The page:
My cyber friend, Linda, has a new post on her blog titled “Let the Haunting Begin.” Her mom died Friday and, well, read her post to find out what the title refers to.

It got me to thinking about haunting. I think horror story writers over the centuries have done a terrible disservice to haunting and given it a bad rap. Why does a haunting have to be a bad thing? The dictionary defines the word haunt as, “to visit habitually or appear to frequently as a spirit or ghost.” Also, “to recur persistently to the consciousness of; remain with”…”to frequent the company of; be often with.”

I don’t subscribe to any formal religion but I do believe that the soul is immortal. I believe that there is something that happens to that soul after it’s finished with these mortal remains and I believe that soul has the ability to haunt us and visit those of us here as a spirit or ghost. To “recur to the consciousness of” we who remain behind, but I don’t believe those visits are accompanied by strange noises, the clanking of chains or poltergeist shenanigans. I think they’re more subtle than that. Let me give you a couple of personal examples.

A couple of years ago my roommate, Kevin, was fixing our dinner of hot dogs and baked beans. This happens to have been a traditional New England dinner at one time. It wasn’t the first time we’d had this fare for supper but for some reason THIS time it reminded me of a family story about my mother’s brother, Howard, and the first dinner his new bride, Betty, prepared for him. Howard, it was told, loathed hot dogs and baked beans for dinner. So, you’ve probably already guessed what his blushing bride put on the table that first night. Of course his reaction was “why this is absolutely delicious, dear.”

Why should that story have come so vividly to mind that evening? I hadn’t thought of Howard and Betty for years. But in telling that story to Kevin my aunt and uncle’s memories came flooding into my consciousness. I remembered the Thanksgiving dinners my family and theirs had shared half a century earlier. I remember Howard giving my brother Gary a set of his old golf club which changed Gary’s life. He went on to become a golf pro and the first director of Golf at the Olde Barnstable Golf Course on Cape Cod. And I remember Betty’s radiant smile and easy good nature. The memories of them lingered with me for most of that evening.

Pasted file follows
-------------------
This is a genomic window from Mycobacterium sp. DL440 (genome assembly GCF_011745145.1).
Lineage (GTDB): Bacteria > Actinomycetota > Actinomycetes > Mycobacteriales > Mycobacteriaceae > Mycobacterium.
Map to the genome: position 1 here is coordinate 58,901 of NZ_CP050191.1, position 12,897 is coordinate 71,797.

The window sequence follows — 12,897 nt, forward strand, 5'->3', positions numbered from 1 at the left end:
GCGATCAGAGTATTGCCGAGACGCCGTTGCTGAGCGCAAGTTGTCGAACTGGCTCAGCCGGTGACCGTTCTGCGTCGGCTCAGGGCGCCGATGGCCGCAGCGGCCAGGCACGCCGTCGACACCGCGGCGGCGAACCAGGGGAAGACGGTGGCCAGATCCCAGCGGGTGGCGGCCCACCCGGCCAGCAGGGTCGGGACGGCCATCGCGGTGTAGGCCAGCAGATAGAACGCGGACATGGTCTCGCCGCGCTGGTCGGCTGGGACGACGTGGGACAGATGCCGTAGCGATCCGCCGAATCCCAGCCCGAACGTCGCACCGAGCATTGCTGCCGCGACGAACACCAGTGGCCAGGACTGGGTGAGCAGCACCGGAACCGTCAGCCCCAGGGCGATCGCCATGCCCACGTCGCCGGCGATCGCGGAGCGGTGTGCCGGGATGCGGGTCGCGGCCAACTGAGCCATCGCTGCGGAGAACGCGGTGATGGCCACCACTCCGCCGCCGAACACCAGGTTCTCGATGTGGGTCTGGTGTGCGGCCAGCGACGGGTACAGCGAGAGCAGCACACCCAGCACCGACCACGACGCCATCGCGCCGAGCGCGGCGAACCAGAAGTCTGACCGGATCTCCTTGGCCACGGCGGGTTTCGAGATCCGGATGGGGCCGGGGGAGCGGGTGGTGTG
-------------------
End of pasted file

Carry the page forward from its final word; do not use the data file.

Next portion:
A week or so later I got an email that said my Aunt Betty had died, and the stunner was that she had died the same day that all those memories came flooding back. Howard had died years earlier, and Betty had been afflicted with the cruelest of all illnesses, Alzheimer’s and hadn’t uttered a word to anyone for close to 20 years.

I am TOTALLY convinced that her spirit, freed of the constraints of this world, came and visited me that evening to say goodbye.

When I wrote to my cousin Jeannie to tell her I was sure her mother had paid me a visit she didn’t poo-poo the idea. She told me she completely believe it had happened and told me about an incident that happened to her. Howard was a die-hard birder. Kept logs of his sightings and all that. On the first anniversary of his death Jeannie was washing the dishes from her lunch when a Baltimore Oriole, Howard’s all-time favorite bird, came and settled on the windowsill where she was working. She said the bird stayed there for about five minutes looking at her before it took off and she said she had no doubt whatsoever that it was her father come to visit.

Hauntings can be very subtle and we have to be open and receptive to them when they happen. I believe they are VERY real. So, Linda, it might take a while before your mom comes to haunt you. She will. Just be ready to say hello.

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